Every day, a photograph, a poem. Two memories today.
First, from my Daily Create post:
I remember my grandma’s house in rural North Dakota in the late 1950s— the red hand pump at the kitchen sink fascinated me. The only indoor plumbing was that hand pump. 1950s!
I think in the 1960s my uncle’s installed a “water closet” that only Grampa and Gramma could use; the rest of us still used the outhouse. The one by the hives my Grandpa kept.
As a city kid, I still thought milk came from a bottle delivered to our door.
Second, about the “water closet”– the one outside:
In the 1950s at Grampa’s home in rural North Dakota, the way to the only bathroom was to pass Grampa’s beehives, which were always filled with working bees to both pollinate and for the honey, which Grandma sold, driving first in wagons and then in cars to local gatherings or neighboring farmhouses to those who ordered it from Grandma.
So, I had to pass by the bees to get to the outhouse way in the back by the fields. I just can’t imagine doing this in the winter, but they did, until about 1960, as indicated in the first quote.
Mom always had to encourage me to just keep walking along the path that passed the hives because I was no bother to their working, busy bees that they were.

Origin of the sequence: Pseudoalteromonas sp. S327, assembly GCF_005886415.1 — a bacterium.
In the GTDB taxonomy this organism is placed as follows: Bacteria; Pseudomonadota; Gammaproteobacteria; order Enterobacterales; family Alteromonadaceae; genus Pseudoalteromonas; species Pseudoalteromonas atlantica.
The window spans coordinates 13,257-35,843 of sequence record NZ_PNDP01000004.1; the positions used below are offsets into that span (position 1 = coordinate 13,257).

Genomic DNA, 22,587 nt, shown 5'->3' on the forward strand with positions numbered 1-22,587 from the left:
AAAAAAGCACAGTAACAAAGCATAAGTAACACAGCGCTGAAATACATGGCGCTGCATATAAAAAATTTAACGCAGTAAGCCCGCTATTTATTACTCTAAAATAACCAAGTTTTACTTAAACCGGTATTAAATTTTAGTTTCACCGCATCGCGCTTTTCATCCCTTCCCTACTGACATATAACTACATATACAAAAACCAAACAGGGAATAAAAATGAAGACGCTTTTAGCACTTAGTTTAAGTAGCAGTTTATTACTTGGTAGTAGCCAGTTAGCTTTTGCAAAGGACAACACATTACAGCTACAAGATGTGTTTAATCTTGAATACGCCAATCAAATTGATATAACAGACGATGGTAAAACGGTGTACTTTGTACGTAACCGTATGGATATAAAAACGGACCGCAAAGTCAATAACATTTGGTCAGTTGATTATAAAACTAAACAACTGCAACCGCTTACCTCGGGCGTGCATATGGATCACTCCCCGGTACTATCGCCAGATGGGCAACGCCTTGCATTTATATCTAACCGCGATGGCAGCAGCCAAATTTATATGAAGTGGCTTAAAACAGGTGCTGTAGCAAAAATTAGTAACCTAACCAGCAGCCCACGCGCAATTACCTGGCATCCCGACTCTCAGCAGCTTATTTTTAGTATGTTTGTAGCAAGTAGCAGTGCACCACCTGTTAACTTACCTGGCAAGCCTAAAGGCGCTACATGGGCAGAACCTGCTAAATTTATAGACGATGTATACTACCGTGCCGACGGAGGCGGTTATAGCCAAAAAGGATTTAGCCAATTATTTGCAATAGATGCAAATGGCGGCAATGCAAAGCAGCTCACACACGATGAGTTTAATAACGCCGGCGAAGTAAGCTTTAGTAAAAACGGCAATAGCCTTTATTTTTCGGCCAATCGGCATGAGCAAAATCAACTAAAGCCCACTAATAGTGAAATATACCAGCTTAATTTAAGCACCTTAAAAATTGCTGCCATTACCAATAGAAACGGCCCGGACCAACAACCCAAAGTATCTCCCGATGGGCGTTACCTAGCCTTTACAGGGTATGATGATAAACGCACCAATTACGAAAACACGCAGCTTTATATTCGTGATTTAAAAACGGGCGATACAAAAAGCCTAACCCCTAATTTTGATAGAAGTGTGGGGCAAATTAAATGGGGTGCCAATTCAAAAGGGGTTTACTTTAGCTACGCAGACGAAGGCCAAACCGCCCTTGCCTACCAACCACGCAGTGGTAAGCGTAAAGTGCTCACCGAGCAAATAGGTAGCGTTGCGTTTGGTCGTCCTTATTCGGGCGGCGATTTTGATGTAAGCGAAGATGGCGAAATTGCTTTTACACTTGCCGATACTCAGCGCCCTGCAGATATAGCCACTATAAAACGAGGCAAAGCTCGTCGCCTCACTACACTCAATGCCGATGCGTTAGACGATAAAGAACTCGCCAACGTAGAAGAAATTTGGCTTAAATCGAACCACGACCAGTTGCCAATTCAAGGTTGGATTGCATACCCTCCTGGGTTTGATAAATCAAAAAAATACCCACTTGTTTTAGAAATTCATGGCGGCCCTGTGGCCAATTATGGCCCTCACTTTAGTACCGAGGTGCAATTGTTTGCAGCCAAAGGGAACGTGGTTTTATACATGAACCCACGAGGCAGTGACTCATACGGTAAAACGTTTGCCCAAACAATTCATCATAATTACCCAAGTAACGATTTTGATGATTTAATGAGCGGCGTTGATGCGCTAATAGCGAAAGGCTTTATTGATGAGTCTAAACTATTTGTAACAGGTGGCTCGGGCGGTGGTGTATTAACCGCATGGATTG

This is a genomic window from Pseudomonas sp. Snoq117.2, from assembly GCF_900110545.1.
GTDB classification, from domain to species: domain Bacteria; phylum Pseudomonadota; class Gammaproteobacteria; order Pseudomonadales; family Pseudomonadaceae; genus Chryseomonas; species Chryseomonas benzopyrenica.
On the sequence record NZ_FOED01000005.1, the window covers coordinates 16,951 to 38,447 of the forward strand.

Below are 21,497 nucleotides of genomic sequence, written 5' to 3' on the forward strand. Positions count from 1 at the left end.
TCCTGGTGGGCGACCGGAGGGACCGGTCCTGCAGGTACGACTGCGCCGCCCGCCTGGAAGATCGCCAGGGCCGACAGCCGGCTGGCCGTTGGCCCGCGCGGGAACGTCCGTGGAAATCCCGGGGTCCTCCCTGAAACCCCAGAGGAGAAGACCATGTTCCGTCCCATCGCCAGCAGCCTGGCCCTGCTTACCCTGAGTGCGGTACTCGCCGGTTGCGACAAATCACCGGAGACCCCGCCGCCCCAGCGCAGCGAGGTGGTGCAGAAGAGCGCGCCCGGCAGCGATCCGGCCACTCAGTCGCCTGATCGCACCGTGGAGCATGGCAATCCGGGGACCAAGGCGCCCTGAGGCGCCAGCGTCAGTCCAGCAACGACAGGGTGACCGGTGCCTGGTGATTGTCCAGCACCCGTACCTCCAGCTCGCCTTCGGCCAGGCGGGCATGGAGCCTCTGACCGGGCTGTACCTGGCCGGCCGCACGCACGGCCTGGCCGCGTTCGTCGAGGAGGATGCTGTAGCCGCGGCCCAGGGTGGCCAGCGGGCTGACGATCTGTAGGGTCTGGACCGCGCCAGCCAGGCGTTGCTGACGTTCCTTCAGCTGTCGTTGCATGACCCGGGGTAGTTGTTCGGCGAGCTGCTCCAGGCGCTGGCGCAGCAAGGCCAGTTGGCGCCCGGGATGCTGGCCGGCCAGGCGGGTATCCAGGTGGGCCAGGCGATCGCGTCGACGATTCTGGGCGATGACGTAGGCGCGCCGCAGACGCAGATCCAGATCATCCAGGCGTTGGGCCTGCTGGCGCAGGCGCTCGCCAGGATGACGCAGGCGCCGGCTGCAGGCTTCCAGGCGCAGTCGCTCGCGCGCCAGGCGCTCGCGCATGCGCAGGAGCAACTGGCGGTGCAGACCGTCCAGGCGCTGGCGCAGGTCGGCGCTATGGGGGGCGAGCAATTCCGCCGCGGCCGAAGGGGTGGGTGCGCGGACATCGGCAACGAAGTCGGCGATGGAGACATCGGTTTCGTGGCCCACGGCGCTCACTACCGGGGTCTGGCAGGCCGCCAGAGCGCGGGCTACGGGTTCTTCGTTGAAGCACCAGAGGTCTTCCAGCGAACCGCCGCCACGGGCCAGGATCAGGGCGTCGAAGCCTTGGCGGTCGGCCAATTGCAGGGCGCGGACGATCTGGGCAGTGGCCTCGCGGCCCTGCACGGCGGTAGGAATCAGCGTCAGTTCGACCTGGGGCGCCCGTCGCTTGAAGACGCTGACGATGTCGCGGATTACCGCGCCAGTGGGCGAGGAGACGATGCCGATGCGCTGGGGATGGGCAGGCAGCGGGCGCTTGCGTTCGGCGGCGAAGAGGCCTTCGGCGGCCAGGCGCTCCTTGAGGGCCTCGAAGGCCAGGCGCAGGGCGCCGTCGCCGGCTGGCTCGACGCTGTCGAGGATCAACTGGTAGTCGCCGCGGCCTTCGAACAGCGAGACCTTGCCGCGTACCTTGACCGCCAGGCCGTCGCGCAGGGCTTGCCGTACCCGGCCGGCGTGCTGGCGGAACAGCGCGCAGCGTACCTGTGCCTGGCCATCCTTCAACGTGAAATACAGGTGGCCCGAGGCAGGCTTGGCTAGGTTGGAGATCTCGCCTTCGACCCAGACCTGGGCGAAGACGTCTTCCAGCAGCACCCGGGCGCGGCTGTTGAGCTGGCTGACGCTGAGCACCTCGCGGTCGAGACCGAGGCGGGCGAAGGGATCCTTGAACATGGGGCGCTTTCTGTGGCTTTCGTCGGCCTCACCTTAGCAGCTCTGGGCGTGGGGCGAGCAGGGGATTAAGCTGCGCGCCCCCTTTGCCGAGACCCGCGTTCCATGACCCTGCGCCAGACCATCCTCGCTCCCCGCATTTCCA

I did not walk slowly.
And I took the long way back– off to the left away from the hives through the tall prairie grass back to the back of the house where we played– or walked off further away to play on the flatbed trailer that was the “float” in the August Douglas Picnic parades. It was parked in the field next to the one that was plowed, and we played there out of site and out of mind and in trouble for doing so.
And one other thing I did not understand until I visited the Plymouth Living Museum near Boston, MA with my brother’s family.
First, the thing I never understood was when I shared with my mom that we were naming our second son, Jacob.
And she, of Scottish decent, said, “But they will call him Jake.”
I asked what she meant, but true to her not wanting to be negative, she simply replied, “Never mind.”
But at the museum my niece, after noticing the lack of “bathrooms” in the dirt floor one-room 1627 Pilgrim homes, asked, “But where do people go to the bathroom?”
To which the character just looked at her, not knowing that word– “bathroom.”
To which my niece replied, “You know– you eat and it goes through you and…”
And the character laughed, pointing over his shoulder to the woods, “We just go out to the jake.”
So, now I know why mom said to me, “But they will call him jake”– because in her Scottish culture, from her dad, that’s what they called their outhouse.
Luckily in the 1970s and onward during Jake’s lifetime, that usage was no longer in play.
Mom says “Just walk on through…Sheri Edwards
They’re too busy to bother you.”
as I hesitate at the buzzz buzzing
while passing Grampa’s beehives
humming away on a summer day
on my way to the “jake,”
the way I must take
to the outhouse out back
1950s plumbing we lacked.
1251 days of posts in a row
Note: More words for outhouse and jake at wordhippo
Geeky Gramma ~~
Retired Middle School Language Arts/Media Teacher ~~
Writer and Thinker~~
Art from the Heart